As Harvard University puts on a major push to increase its endowment, the University needs to bring how the endowment is managed in line with the its institutional ethical principles.
By Marcy Murninghan
Widely perceived as the world’s most influential university, Harvard occupies a leadership role as a fiduciary—but has yet to fully embrace it. As it embarks on its $6.5 billion capital campaign to increase its $32.7 billion endowment, it’s time to apply the civic moral principles that lie at the heart of its academic mission to the manner in which the endowment is managed. It’s time to address the “house divided” problem, and restore ethical integrity to the whole institution. That’s what an ethical, integrated fiduciary does. That’s the special calling of the university as fiduciary.
Advancing the Public Interest through Fiduciary Ownership
When Bob Monks asked me to join him in his fourth attempt (going back to 1978) to get Harvard to pay attention to its civic moral obligation as a fiduciary, I didn’t hesitate. We’ve been colleagues for years and share the belief that the special responsibility of a university is to advance the public interest. And, we believe that the obligation of a corporation and its investors is to uphold the highest ethical standards, which includes advancing the public interest.
“Fiduciary ownership” is particularly suited to institutions of higher learning because it is ownership responsibility for property – even when the “property” is something intangible, such as stocks or other forms of financial assets.
“The concept of fiduciary duty is straightforward enough,” Monks says. “And that is, that an individual or a group has an overwhelming duty to another individual or a group that overrides every other possible interest, including self-interest. This is a beguiling idea that’s been usefully employed for several centuries. We are most familiar with the legal interpretation of ‘fiduciary’, be it Cardozo, ERISA, the 1940 Act. That’s the enforceability of the trust promise.”
The Practice of Fiduciary Duty
But there’s more, Bob believes. And that “more” involves a higher vision and the actual practice of fiduciary duty. It’s not only that people, or institutions, could actually be trusted to have somebody else’s interest as their chief concern. It’s about the character and conduct of that person or individual. That’s something that can be cultivated in an institution, where the level of responsibility to “the other” is enlarged and expanded, including hundreds of millions of people.
That shouldn’t be a difficult concept to understand, even if it’s hard to attain. But it’s something to aim for. If we don’t, then our representative democracy is imperiled, held hostage by baser human instincts and special interests.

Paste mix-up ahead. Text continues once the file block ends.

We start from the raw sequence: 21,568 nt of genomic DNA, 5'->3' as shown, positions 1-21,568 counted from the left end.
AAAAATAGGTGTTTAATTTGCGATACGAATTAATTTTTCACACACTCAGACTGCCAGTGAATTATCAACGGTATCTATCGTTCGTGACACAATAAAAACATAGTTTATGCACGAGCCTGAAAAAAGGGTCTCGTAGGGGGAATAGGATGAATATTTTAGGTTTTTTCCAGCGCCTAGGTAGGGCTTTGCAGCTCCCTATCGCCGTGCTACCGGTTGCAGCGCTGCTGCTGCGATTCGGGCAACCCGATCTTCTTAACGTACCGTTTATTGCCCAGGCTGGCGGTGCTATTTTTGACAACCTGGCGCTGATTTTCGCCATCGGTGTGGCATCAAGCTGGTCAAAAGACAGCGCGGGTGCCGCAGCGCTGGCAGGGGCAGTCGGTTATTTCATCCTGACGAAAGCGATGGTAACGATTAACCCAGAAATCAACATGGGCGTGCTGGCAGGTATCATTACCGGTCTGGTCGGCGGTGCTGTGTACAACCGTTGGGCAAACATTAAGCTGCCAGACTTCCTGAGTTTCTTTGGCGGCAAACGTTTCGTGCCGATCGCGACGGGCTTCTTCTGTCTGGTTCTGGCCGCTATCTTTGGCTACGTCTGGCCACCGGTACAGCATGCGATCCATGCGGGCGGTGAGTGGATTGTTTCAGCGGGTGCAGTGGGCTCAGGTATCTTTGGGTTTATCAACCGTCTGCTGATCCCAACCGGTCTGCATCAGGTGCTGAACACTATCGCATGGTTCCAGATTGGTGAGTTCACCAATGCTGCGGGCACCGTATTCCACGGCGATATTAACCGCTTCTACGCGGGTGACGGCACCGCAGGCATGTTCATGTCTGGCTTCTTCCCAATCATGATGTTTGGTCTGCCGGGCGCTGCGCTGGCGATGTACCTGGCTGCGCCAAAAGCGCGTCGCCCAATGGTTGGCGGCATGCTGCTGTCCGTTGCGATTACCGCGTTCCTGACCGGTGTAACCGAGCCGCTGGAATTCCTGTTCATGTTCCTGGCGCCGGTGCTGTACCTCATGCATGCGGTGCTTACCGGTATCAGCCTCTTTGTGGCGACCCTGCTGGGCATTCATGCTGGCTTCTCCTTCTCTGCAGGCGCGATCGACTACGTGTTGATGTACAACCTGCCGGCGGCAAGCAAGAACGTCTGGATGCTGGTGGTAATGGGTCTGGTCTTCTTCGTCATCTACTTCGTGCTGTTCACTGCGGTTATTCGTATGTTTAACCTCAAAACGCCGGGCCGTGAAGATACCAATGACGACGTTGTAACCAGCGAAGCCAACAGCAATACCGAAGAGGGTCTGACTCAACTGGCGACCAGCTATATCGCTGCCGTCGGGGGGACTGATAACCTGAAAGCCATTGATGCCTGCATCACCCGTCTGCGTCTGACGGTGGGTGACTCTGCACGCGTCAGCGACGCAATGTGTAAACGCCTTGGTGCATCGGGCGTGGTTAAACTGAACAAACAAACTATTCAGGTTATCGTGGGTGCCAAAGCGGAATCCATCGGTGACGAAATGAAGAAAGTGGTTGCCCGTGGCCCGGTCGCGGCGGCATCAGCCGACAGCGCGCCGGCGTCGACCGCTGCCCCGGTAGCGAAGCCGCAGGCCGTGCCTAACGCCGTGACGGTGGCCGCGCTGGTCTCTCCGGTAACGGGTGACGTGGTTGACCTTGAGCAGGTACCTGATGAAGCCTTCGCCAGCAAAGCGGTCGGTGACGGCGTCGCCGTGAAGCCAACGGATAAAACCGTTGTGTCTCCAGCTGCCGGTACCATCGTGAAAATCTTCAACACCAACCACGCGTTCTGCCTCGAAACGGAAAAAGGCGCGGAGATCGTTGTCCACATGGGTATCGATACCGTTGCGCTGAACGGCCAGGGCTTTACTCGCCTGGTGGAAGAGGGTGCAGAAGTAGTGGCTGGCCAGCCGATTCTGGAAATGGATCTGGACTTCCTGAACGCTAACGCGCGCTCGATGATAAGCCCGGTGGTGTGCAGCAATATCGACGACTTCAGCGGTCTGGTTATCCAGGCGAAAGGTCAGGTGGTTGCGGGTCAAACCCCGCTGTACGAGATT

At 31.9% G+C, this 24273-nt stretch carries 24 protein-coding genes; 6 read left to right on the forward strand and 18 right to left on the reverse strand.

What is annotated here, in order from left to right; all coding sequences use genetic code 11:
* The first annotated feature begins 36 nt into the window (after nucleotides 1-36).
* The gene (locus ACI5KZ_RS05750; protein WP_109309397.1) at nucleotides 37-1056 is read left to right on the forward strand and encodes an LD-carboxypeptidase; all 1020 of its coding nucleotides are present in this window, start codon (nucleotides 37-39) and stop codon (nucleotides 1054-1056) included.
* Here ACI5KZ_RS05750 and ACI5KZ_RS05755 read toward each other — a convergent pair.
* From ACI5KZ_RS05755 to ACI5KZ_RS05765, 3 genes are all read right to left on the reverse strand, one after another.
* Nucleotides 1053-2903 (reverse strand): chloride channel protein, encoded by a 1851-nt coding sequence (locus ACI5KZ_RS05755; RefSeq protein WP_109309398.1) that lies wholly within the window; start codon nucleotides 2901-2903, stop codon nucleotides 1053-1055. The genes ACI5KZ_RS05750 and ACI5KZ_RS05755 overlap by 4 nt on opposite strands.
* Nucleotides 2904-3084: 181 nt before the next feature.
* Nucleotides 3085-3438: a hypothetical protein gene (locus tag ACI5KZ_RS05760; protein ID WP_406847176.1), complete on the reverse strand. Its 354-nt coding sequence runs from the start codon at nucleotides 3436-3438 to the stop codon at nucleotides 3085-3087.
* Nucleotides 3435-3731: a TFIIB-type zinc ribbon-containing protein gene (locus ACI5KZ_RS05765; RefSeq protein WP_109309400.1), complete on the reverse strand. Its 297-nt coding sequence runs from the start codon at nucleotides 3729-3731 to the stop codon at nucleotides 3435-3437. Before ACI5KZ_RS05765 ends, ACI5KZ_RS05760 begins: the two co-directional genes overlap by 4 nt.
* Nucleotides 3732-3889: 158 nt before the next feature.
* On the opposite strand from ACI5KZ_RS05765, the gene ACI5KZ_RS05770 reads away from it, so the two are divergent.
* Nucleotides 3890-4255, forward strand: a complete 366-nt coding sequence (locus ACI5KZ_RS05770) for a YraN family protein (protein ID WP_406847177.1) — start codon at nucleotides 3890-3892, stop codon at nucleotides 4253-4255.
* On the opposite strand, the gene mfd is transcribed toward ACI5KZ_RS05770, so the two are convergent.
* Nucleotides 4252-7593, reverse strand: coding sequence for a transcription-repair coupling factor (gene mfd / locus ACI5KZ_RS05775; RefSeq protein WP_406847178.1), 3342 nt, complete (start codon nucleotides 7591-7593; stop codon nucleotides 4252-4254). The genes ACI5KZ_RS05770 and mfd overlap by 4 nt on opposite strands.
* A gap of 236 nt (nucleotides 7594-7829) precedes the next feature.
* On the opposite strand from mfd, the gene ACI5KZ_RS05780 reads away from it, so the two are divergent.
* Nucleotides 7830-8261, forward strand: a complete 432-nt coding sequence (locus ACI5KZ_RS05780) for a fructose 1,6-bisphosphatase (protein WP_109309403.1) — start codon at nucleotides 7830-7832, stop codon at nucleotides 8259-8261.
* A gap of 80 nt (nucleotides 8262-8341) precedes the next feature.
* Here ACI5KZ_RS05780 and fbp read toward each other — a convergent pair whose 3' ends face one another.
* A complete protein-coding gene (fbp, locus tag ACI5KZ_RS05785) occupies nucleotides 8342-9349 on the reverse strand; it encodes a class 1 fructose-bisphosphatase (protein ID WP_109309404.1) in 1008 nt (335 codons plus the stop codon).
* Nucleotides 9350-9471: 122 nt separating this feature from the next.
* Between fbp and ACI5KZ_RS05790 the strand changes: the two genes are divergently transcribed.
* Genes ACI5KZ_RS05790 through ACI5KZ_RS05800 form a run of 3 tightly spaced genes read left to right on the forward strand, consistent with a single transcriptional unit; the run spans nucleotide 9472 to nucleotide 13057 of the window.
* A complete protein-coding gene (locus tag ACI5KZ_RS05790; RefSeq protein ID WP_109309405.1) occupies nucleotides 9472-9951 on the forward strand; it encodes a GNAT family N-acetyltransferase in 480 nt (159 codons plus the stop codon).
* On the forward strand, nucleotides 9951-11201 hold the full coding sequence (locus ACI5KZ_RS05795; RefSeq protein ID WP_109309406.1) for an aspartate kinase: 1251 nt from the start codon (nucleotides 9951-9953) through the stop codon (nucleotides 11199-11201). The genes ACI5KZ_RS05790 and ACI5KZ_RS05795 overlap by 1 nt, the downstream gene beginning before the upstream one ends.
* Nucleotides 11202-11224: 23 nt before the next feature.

Fostering fiduciary culture: It is our belief that if “fiduciary ownership” is to achieve its promise, it must be rooted in “fiduciary culture.” “Typically we’ve relied on lawyers, accountants, and even investment bankers to define that,” Bob says:
Hopefully, you and I can add ‘universities’ to this second neglected usage of ‘fiduciary culture.’ Certainly they are not less distinctive or less worthy or less responsible than lawyers or accountants. What we have is the opportunity to define the concept of ‘university fiduciary.’ This, of course, has education at its core, but it’s more than that. It’s about its relationship to the community.
It’s critical for our system that there be a level of accountability by other people who have this enormous power to own and run these enormous global corporations. In reality there is none.
How to Foster Fiduciary Culture
The question then becomes, what does it take for an institution to foster a “fiduciary culture?” What are the principles and steps involved? How far, wide and deep must the commitment to those principles go? And how might it “fiduciary culture” be preserved, protected and propagated, by word and deed?
That’s the backdrop to Trusting Harvard: The Cost of Unprincipled Investing, an e-book we wrote based on a letter delivered to Harvard President Drew Faust on the occasion of Bob’s 80th birthday last December 4th. Shortly thereafter, Bob was honored at the Frankel Fiduciary Symposium, where he elaborated on this message.
“The only class of owners who don’t have crippling conflicts of interests are universities and foundations,” Bob told the group of notables—including Ralph Nader, Sir Adrian Cadbury and John Bogle—assembled there. “They’re not the biggest shareholders, but they own a lot of money. Because universities have a fiduciary culture of teaching, of instruction, of trying to train ethical behavior, they should take this seriously.”
We decided to create a framework and set of actions to consider, so that the fiduciary role, and culture, might be taken seriously. Not just at Harvard, but everywhere. The time has come to advance a fiduciary culture. We hope you’ll join us in this effort.
About the Author:
Marcy Murninghan and Robert A.G. Monks are the authors of Trusting Harvard: The Cost of Unprincipled Investing published in January 2014 by Miniver Press. Since 1983 Marcy Murninghan has worked in a variety of capacities to integrate civic moral values into corporate and investor decision-making. She strives to balance theory and practice, because she believes that each informs the other—along with history.